The speckled kingsnake is a non-venomous variety of king snake which is often kept as a pet, and grows to around three or four feet (0.91 to 1.22 m) in length with a lifespan of up to around 20 years. It can be recognized by its characteristic speckled appearance, with small light colored speckles on a black body. A speckled kingsnake is often a good choice for a pet snake for both beginning and experienced snake owners.
Speckled kingsnakes are found in the wild in some parts of the United States, and are also bred in captivity and kept as pets. In some areas, they are a threatened species and killing or capturing them is illegal, so people who want one as a pet need to purchase it from a reputable pet store. If a speckled kingsnake feels threatened it may rattle its tail, release a pungent musk, and bite, but these reactions are much less likely in captive-bred snakes which have been handled appropriately and with care.
A speckled kingsnake kills by constricting its prey, and consumes a wide variety of prey including mice and other small mammals, birds, other snakes, lizards, and the eggs of reptiles and birds. In captivity, a diet of thawed previously-frozen mice is recommended for speckled kingsnakes, and the size of the mouse should increase as the snake grows. Feeding live mice is not recommended because the mouse can injure the snake, and most snakes of this breed do not have any problems consuming pre-killed mice.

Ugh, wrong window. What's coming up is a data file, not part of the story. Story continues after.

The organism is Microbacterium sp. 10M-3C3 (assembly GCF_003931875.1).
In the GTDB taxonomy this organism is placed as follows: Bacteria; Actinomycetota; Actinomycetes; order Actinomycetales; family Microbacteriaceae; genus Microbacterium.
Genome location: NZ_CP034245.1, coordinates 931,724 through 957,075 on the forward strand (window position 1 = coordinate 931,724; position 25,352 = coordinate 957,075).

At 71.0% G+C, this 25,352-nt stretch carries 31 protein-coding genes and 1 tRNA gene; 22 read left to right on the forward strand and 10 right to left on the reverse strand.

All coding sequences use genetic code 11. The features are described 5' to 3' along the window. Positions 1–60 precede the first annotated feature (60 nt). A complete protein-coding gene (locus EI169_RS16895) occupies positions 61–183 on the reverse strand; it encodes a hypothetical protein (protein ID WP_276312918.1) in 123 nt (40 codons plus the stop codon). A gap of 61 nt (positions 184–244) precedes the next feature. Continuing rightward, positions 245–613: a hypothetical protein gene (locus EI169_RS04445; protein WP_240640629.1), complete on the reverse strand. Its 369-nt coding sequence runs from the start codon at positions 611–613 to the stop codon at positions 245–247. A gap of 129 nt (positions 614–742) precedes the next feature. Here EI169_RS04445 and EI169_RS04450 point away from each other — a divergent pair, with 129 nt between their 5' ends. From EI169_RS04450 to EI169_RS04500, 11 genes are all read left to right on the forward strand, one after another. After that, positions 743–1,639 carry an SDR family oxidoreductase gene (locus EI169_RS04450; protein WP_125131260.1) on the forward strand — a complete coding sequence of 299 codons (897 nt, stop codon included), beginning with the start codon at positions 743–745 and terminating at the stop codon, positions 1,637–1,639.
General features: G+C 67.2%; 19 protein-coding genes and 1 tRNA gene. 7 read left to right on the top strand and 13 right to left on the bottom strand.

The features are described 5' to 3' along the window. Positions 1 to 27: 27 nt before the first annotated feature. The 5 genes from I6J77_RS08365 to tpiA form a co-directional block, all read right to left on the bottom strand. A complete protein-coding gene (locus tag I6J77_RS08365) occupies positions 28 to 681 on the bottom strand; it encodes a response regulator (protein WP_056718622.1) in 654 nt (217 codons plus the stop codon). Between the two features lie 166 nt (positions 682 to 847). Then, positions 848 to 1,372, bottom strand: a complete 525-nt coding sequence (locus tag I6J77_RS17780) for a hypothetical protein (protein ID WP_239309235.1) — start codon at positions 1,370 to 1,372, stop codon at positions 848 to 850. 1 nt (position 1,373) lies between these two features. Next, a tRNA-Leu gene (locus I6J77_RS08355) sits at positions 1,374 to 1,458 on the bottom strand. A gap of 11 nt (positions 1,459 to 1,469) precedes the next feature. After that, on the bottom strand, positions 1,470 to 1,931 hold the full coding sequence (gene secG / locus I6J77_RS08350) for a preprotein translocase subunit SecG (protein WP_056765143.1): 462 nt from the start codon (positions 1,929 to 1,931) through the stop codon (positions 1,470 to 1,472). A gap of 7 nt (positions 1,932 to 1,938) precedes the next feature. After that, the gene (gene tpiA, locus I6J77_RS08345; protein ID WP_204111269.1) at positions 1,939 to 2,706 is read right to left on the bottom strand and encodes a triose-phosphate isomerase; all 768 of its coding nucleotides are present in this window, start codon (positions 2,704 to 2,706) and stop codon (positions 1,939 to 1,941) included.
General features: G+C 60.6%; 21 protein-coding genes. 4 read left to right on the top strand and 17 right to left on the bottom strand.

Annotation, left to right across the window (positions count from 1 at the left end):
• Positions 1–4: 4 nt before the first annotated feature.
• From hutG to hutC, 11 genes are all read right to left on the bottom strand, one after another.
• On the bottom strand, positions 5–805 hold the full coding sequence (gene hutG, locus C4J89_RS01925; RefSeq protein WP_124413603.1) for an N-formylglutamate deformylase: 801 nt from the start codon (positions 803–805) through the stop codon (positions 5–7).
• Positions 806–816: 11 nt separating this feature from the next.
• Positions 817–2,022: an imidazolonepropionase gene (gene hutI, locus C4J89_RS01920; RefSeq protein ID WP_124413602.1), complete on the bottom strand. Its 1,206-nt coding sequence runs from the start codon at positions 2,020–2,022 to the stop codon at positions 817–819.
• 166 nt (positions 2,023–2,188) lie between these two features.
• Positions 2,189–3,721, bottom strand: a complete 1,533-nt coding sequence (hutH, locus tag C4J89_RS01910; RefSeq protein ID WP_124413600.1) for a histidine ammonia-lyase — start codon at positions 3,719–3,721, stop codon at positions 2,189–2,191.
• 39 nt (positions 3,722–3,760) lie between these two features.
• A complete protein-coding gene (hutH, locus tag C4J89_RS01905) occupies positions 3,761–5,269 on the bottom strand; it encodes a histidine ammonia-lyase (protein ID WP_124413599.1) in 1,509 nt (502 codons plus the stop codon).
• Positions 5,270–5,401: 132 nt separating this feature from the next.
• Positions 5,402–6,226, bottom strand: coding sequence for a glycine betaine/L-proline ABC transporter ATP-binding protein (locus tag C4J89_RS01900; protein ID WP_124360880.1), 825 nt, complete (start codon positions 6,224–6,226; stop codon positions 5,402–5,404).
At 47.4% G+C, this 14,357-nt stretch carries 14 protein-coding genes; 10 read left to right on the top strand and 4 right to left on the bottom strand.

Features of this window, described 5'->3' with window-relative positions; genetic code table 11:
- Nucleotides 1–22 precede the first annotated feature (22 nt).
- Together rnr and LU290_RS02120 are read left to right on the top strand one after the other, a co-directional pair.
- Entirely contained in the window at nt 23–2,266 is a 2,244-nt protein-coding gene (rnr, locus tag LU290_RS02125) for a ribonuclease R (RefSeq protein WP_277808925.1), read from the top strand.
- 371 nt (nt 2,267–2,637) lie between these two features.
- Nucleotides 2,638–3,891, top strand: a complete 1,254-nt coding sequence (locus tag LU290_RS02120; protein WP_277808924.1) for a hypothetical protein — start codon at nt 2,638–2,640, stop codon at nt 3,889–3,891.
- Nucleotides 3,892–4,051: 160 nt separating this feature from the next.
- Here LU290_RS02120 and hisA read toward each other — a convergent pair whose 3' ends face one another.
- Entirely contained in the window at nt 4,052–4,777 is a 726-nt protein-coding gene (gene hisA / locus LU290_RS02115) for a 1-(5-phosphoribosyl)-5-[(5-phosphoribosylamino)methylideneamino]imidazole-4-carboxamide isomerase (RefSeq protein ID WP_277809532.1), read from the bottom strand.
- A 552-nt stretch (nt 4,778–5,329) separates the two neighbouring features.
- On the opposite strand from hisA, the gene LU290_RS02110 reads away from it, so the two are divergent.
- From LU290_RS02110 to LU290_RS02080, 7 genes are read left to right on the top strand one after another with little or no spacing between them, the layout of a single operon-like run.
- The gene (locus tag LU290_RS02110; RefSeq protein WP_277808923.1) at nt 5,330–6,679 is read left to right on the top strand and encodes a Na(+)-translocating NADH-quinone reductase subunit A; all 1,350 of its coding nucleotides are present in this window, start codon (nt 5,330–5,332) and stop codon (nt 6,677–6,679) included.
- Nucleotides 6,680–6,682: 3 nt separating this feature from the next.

This type of snake is often chosen as a person's first pet snake because it is relatively easy to take care of and is usually a calm snake if bred in captivity. Pet snake owners need to research the needs of pet snakes in general, and kingsnakes in particular, to ensure the health and well-being of the snake. Heating, lighting, humidity, and bedding or substrate materials are all important considerations, and different species of snake will have different needs.
It is very important to keep a pet speckled kingsnake in a secure enclosure because all snakes are good at escaping, and kingsnakes may be particularly likely to escape. Small snakes may be able to slip through even very small ventilation holes, and larger snakes can push aside even a heavy enclosure lid. It is also important to provide a hiding place for the snake, such as an upside down cardboard box or a commercially available plastic reptile cave, in order to help the snake feel secure and reduce stress.